Social Media Feather is a plugin that integrates with any WordPress theme to make it super easy for customers to follow your brand, while also giving them the tools to share your content with their networks. Some of the key features include:

  • Support for all the most popular social networks in Canada
  • Multiple skins available so that it feels like a natural part of your website
  • Support for high resolution displays, like Apple’s Retina technology
  • Full control over which social networks are enabled

With a quick copy and paste of a shortcode, you have enabled social sharing on your website. And you can easily show which social networks you’re on with a widget containing the logos of each, with links directly to your profile.

It doesn’t get much easier than that, especially if you’re using a WordPress theme that doesn’t include any social media features. There are other, similar plugins available, but we find Social Media Feather the easiest to use for website owners that need both the sharing and profile awareness pieces of this puzzle.

Everyday Solutions – Disqus

Published on Nov 20, 2013   //  Business Topics, Did You Know, Discussion, Marketing Tips, Social Media, WordPress

Welcome to BlueFur’s new blog series: Everyday Solutions! This monthly series will focus on quick and easy solutions for common problems experienced by website owners.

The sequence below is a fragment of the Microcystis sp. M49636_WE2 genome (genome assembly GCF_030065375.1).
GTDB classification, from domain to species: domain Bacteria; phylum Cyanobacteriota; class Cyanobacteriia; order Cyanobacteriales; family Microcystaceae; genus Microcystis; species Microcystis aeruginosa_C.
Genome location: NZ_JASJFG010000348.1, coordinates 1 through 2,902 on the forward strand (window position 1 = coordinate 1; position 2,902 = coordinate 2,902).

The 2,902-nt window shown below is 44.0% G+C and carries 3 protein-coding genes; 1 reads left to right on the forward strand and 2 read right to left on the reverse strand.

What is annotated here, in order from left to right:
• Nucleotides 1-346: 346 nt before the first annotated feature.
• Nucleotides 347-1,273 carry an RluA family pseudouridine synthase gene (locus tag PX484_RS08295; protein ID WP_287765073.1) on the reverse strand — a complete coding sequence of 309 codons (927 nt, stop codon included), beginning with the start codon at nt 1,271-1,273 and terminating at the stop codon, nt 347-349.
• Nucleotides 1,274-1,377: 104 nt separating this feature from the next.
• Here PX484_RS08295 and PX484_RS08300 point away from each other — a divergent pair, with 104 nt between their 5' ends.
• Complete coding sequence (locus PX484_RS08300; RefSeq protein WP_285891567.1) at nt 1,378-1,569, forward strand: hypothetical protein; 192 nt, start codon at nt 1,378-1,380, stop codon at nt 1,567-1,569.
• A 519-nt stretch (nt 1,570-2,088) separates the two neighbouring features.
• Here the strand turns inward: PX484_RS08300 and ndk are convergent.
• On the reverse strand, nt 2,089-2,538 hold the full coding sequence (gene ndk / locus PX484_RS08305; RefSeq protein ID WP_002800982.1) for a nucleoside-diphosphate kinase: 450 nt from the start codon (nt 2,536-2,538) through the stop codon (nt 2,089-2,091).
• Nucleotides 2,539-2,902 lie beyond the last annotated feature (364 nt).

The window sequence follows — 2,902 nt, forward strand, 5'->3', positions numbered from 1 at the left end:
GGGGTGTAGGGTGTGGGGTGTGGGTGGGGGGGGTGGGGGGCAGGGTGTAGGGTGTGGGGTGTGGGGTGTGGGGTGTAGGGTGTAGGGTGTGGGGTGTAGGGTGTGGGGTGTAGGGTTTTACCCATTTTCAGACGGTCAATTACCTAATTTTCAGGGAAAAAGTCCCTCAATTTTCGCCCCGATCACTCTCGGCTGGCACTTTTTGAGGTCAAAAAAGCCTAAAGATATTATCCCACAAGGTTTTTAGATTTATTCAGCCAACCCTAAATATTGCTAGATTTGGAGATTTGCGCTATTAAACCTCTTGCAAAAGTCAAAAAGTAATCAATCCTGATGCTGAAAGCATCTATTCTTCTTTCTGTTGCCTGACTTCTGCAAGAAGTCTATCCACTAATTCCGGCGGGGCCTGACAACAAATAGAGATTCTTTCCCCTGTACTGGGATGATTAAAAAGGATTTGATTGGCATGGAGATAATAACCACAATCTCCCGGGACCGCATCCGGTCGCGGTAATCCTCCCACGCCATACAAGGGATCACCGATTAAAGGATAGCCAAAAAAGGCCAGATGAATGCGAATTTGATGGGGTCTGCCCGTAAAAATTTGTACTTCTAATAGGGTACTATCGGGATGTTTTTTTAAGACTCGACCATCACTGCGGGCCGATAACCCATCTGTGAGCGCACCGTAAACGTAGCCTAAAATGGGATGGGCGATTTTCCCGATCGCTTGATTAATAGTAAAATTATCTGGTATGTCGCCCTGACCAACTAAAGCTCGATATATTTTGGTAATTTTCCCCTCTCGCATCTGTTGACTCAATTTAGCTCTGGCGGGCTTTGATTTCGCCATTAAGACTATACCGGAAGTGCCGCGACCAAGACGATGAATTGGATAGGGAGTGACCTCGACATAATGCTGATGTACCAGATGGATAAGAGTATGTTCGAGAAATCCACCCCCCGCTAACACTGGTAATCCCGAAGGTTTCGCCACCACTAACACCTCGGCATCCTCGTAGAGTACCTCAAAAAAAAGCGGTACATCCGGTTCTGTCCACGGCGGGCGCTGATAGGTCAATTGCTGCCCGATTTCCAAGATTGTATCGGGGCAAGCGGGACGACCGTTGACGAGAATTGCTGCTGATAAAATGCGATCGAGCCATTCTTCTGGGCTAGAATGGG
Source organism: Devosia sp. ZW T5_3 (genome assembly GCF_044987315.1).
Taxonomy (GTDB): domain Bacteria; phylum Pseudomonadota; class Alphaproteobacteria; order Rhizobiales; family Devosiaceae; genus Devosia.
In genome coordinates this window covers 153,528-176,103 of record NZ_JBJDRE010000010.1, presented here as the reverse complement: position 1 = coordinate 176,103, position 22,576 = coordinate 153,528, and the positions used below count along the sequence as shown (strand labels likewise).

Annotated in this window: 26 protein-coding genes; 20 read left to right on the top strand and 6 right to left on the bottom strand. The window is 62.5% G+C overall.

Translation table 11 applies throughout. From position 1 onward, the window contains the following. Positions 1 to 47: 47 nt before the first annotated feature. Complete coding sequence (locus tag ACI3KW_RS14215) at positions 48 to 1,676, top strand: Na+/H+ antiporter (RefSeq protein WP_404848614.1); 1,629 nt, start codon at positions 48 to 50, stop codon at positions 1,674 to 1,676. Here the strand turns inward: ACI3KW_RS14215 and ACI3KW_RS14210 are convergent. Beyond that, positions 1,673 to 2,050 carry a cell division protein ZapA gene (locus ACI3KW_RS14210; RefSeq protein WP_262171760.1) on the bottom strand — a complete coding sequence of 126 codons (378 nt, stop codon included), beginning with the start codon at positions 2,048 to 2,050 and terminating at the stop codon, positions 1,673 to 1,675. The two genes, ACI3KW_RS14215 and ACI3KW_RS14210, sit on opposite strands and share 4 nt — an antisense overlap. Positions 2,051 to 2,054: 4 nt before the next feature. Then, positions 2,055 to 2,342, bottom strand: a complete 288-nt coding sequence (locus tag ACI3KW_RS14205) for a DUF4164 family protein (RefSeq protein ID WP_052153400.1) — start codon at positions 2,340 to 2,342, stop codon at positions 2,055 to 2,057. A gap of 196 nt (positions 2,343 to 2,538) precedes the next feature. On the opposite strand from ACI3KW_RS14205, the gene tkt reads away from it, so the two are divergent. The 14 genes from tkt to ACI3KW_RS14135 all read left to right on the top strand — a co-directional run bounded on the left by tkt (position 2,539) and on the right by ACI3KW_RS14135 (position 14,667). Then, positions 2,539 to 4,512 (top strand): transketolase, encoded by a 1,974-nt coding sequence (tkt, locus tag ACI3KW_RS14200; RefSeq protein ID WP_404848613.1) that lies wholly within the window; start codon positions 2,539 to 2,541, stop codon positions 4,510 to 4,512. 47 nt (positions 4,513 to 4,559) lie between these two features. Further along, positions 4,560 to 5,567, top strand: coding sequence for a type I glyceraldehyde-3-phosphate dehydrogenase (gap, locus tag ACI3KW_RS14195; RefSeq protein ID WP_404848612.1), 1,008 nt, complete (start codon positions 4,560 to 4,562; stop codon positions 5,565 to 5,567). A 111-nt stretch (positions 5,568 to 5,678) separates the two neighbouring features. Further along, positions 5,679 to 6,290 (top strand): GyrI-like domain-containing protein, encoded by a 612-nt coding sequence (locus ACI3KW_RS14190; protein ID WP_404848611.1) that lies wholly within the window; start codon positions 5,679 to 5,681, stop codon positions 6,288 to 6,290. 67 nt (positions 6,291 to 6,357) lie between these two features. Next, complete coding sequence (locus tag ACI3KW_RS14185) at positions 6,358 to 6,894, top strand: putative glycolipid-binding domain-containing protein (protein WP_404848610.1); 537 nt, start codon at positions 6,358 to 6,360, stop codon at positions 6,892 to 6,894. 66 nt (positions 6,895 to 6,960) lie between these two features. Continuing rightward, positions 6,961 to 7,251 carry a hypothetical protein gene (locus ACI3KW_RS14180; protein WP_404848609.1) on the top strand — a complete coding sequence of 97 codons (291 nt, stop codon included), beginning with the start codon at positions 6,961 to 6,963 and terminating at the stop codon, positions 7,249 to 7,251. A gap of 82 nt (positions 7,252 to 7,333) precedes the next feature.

Whether you have a personal or corporate blog, there are two things that really matter: engagement and spam.

One is something you want to increase (engagement), and the other is something no one wants (spam). While many content management systems (CMS) come with a built-in comments feature, or built-in spam reduction capabilities, no CMS includes the measures to achieve the right balance of high engagement with low (or no) spam.

The solution to this problem is actually authenticated comments. Your visitors still have the opportunity to use pseudonyms, which many people value, but those hoping to boost their own profile get a very easy way to authenticate themselves and use their real names.

What is this magical tool that can help solve your conundrum? None other than Disqus.

Disqus solves the issues above by doing a few things:

  • Allowing your visitors to register for their own Disqus account, which is also usable on thousands of popular sites like Bloomberg, the London Free Press, and MobileSyrup.
  • Allow your visitors to comment using their Facebook, Google+, or Twitter account which makes it much easier for them to engage, instead of registering for an account only for your website.